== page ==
When we set about the rewriting of the DNSimple domain API, one of the pre-requisites we defined was that the API should be consumed by clients in several programming languages. We knew that we would implement an initial set of official clients, and we selected Ruby, Go, and Elixir to start with. Node was added as a fourth client later on. To support these different clients, with the small team that we have, we knew we'd need have good tests that ran quickly. The idea of using HTTP fixtures developed from this need.

The first step to this path of testing is to find something that could be used across multiple languages. There are various HTTP stubbing and mocking libraries available in different languages, and they often provide a way to capture the HTTP request/response and store it for later use. Some examples include A in Ruby, B in Elixir, and C in Node. The challenge when trying to apply this concept across multiple languages is that each uses a different representation of the request and response. To address this issue, we decided to use the output of curl commands for the response fixture data.

An Example

Let's start with a simple example: a whoami request to determine if I am authenticated correctly. Here is what the fixture looks like:

HTTP/1.1 200 OK
Server: nginx
Date: Fri, 18 Dec 2015 15:19:37 GMT
Content-Type: application/json; charset=utf-8
Transfer-Encoding: chunked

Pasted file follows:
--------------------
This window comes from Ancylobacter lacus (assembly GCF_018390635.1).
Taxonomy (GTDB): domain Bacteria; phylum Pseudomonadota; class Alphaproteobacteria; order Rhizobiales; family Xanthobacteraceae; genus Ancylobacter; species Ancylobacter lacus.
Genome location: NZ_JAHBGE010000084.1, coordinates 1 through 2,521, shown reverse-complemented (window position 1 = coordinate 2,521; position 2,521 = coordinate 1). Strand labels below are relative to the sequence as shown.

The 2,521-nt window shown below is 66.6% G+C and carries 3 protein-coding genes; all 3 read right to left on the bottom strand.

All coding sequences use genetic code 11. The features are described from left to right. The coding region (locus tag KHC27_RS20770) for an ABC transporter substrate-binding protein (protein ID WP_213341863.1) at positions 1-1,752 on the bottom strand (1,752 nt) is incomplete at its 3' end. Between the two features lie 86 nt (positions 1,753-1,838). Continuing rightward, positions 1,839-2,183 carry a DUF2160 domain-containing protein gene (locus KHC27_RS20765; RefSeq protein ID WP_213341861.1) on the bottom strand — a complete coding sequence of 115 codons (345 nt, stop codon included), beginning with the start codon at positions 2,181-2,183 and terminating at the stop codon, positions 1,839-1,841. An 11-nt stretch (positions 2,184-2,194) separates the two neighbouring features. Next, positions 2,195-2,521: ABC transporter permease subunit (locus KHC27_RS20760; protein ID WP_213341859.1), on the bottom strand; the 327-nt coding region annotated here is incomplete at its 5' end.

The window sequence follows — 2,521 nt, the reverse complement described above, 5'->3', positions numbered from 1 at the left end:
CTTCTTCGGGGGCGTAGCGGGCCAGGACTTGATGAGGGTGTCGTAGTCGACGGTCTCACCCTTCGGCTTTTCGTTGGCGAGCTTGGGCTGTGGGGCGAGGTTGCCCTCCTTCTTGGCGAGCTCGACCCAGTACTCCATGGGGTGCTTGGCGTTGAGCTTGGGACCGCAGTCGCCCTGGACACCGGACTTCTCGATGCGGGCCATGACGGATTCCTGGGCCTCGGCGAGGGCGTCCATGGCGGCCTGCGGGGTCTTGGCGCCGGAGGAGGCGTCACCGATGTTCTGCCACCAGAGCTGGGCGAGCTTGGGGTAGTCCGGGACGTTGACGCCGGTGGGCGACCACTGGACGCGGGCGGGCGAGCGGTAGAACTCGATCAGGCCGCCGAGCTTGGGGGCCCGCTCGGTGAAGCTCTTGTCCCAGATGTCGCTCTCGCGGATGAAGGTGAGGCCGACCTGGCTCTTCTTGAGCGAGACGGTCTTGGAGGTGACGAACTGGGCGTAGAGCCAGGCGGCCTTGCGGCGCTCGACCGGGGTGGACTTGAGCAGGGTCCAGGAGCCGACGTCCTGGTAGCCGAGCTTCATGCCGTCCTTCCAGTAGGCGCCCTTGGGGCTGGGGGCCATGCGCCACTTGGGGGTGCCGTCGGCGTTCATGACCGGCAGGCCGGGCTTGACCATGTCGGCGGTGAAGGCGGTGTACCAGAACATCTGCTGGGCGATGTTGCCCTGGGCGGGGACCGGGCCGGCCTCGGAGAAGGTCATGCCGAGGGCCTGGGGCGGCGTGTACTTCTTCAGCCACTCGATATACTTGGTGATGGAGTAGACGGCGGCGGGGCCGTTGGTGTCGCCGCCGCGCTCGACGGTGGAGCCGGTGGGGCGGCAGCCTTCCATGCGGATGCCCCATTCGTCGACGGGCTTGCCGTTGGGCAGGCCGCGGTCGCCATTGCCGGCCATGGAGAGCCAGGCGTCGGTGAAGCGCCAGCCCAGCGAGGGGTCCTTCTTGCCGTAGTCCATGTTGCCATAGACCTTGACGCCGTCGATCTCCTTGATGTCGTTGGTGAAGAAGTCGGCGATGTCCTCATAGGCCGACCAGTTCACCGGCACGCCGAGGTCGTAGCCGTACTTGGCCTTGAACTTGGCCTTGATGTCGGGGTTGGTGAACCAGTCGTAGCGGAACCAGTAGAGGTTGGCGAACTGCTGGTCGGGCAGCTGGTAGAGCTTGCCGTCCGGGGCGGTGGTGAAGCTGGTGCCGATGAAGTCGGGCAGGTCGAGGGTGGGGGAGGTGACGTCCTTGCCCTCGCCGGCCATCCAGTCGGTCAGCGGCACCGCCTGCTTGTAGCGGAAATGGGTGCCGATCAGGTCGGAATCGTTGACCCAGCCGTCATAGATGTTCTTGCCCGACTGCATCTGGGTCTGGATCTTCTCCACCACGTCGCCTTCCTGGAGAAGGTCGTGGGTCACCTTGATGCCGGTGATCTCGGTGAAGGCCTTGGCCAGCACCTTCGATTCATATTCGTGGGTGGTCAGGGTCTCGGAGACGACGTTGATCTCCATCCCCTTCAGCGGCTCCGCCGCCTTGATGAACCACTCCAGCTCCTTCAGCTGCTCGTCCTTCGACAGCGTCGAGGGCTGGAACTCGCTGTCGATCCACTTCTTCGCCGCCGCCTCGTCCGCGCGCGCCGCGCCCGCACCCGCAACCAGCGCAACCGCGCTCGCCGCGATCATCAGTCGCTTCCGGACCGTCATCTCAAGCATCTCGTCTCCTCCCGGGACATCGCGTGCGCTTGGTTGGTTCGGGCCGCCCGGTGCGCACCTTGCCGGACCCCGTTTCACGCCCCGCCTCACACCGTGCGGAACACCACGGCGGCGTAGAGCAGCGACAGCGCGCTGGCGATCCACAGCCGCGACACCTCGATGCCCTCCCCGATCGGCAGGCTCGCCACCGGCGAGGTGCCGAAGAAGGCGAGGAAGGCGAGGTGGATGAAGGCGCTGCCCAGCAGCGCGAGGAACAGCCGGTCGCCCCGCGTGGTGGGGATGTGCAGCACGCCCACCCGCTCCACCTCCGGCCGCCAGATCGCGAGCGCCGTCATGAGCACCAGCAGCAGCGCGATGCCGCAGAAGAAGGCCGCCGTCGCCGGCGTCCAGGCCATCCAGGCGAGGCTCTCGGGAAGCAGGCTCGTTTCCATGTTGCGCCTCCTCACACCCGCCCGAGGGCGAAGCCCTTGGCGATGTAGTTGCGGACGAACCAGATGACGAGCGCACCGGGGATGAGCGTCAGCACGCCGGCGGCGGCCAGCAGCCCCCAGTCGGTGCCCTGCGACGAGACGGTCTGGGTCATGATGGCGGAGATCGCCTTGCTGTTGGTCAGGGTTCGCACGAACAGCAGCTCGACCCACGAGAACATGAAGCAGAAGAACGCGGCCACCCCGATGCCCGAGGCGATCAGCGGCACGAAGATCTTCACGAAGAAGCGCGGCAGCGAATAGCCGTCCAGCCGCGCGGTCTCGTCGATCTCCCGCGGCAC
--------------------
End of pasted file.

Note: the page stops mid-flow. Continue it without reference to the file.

Connection: keep-alive
X-RateLimit-Limit: 4000
X-RateLimit-Remaining: 3991
X-RateLimit-Reset: 1450451976
ETag: W/"5ea6326bc1a8e83e5c156c564f2559f0"
Cache-Control: max-age=0, private, must-revalidate
X-Request-Id: 15a7f3a5-7ee5-4e36-ac5a-8c21c2e1fffd
X-Runtime: 0.141588
Strict-Transport-Security: max-age=31536000

{"data":{"user":null,"account":{"id":1,"email":"example-account@example.com"}}}

This fixture can be obtained by using the API itself and then manipulated to clean data, and includes the HTTP response line, all of the response headers, as well as the response body. It is, essentially, the raw HTTP response.

You could execute the following against our sandbox environment to get the latest data for the fixture:

curl -i https://api.sandbox.dnsimple.com/v2/whoami -H "Authorization: Bearer token"

Where token is replaced by an account token generated on the sandbox site as described in the support article API access tokens.

So now that we have the fixture data, we need to use it. Let's take a look across all of the different API clients.

Ruby

First up, Ruby:

describe Dnsimple::Client, ".identity" do

  subject { described_class.new(base_url: "https://api.dnsimple.test", access_token: "a1b2c3").identity }


  describe "#whoami" do
    before do
      stub_request(:get, %r{/v2/whoami$}).
          to_return(read_http_fixture("whoami/success.http"))